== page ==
The terrorist attacks on September 11, 2001 not only shocked America into the real and present danger of Middle East terrorism, it prompted the U.S. Government to address the issue of our dependence on imported oil. For over 2 decades, the U.S. had been lulled into complacency by a low cost, free-flowing supply of oil from the Middle East and North Africa. Even the energy crisis of the Carter administration failed to generate a change in U.S. policy when it came to our fuel supply. Meanwhile, international oil companies and Saudi Arabian shieks made billions of dollars off American consumers. Then the American farmer came forth with a solution.
The ethanol industry could provide a home-grown, energy source that lessened our dependence on foreign imports, replaced a cancer-causing chemical as the octane portion of gasoline, and reduced tail pipe emissions. It would also provide a new source of demand for corn and raise prices received by corn farmers. There was only one problem: the oil monopoly would not let this product be sold at their fuel stations.
Then a few visionary lawmakers in Congress, led by Indiana Senator Richard Lugar, crafted the Renewable Fuel Standard (RFS). This was a government mandate that forced open the fuel oil market to renewable fuels. With this opportunity, the ethanol responded with rapid and impressive expansion. Indiana was the poster child for this expansion with production plants springing up beginning in 2006 in Jasper County.
Today, Indiana boasts 13 such plants and produces over 1.1 billion gallons per year, making us the 5th largest-producing state in the U.S. Almost all of the plants are in rural areas producing jobs and economic activity for those communities and grinding almost half of the Hoosier corn grown every year. By almost any measure, in Indiana, and for all of the nation, ethanol is a success story.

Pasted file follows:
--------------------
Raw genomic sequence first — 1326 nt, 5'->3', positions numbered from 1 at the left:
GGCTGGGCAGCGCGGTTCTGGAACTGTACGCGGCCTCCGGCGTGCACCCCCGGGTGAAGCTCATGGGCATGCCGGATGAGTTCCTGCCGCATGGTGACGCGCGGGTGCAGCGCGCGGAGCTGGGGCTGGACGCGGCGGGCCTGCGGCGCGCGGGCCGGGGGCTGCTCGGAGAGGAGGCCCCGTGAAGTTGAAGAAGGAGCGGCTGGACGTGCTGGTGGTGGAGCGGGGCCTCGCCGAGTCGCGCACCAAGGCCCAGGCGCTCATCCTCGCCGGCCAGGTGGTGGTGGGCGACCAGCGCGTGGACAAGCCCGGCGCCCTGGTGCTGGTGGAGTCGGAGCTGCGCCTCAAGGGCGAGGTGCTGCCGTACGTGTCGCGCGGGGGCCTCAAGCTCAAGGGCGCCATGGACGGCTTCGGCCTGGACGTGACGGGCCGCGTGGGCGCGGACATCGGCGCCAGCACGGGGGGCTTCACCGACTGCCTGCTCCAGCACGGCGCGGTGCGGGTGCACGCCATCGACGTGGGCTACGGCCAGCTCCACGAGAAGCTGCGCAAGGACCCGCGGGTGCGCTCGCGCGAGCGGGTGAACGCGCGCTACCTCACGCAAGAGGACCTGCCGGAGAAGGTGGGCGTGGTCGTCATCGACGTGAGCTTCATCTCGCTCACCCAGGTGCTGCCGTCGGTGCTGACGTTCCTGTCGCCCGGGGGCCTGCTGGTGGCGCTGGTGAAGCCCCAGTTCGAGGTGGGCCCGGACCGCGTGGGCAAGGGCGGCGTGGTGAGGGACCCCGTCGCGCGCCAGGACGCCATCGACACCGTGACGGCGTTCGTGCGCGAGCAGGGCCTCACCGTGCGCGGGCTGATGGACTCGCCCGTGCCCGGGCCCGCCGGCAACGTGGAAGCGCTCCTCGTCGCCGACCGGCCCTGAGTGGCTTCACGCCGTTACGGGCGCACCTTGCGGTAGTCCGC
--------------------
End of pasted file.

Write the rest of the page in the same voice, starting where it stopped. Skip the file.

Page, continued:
Now we have the chance to repeat that success. An increase in the amount of renewable fuel blended into gasoline has been approved. It has been proven that a 15% blend of ethanol in a gallon of gasoline is safe, and sustainable. Auto makers and engine manufacturers have given their approval, and even President Trump has given his support. Yet once again, oil companies are refusing to offer E-15 to consumers. In addition, the EPA is refusing to eliminate an antiquated regulation that prevents the sale of E-15 during summer months.
Without action by the government, on June 1, E-15 will not be available to motorists in Indiana and most Midwestern states. This lower cost fuel will leave the market just as retail gas prices spike above $3 per gallon. What is behind this foot dragging by the EPA? Big Oil, of course, is using its political muscle and dis-information campaign to block E-15 from entering the fuel mainstream.
Not only would increased ethanol use benefit the pocketbooks of motorists, it would help the bottom lines of corn farmers. It has been estimated that a move from the current 10% blend in gasoline to 15% would increase corn prices by 25 cents per bushel. In Indiana, it would also likely lead to the construction of another ethanol plant resulting in even higher prices for farmers in that area.
This should be a no-brainer, but it is not going to happen without a push from corn growers and consumers. A decade of success should be repeated with continued growth of the ethanol supply in our nation’s fuel supply. Not only do we need to “drain the swamp” in Washington, we need to remove the oil slick that lets Big Oil and its partners, the Islamic governments of the Middle East, control the U.S. fuel market.
By Gary Truitt